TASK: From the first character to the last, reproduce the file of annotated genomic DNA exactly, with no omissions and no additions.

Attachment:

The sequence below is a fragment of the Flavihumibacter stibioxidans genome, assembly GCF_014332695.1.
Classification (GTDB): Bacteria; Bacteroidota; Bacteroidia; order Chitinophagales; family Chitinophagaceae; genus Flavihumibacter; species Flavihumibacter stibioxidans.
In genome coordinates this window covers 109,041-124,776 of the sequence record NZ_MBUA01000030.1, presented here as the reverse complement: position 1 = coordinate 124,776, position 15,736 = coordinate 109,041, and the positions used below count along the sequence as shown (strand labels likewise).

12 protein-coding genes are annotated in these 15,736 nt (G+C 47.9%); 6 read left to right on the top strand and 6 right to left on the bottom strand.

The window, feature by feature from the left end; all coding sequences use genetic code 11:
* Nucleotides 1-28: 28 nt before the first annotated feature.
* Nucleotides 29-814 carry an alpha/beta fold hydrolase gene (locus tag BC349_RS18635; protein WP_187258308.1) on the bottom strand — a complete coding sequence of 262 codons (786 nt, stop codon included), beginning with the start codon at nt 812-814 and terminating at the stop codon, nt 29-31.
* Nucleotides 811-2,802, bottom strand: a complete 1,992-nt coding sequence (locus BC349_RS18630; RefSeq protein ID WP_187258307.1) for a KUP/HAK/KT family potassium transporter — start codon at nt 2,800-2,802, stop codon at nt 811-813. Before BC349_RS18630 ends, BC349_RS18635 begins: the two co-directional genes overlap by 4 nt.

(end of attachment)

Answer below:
The sequence below is a fragment of the Flavihumibacter stibioxidans genome, assembly GCF_014332695.1.
Classification (GTDB): Bacteria; Bacteroidota; Bacteroidia; order Chitinophagales; family Chitinophagaceae; genus Flavihumibacter; species Flavihumibacter stibioxidans.
In genome coordinates this window covers 109,041-124,776 of the sequence record NZ_MBUA01000030.1, presented here as the reverse complement: position 1 = coordinate 124,776, position 15,736 = coordinate 109,041, and the positions used below count along the sequence as shown (strand labels likewise).

12 protein-coding genes are annotated in these 15,736 nt (G+C 47.9%); 6 read left to right on the top strand and 6 right to left on the bottom strand.

The window, feature by feature from the left end; all coding sequences use genetic code 11:
* Nucleotides 1-28: 28 nt before the first annotated feature.
* Nucleotides 29-814 carry an alpha/beta fold hydrolase gene (locus tag BC349_RS18635; protein WP_187258308.1) on the bottom strand — a complete coding sequence of 262 codons (786 nt, stop codon included), beginning with the start codon at nt 812-814 and terminating at the stop codon, nt 29-31.
* Nucleotides 811-2,802, bottom strand: a complete 1,992-nt coding sequence (locus BC349_RS18630; RefSeq protein ID WP_187258307.1) for a KUP/HAK/KT family potassium transporter — start codon at nt 2,800-2,802, stop codon at nt 811-813. Before BC349_RS18630 ends, BC349_RS18635 begins: the two co-directional genes overlap by 4 nt.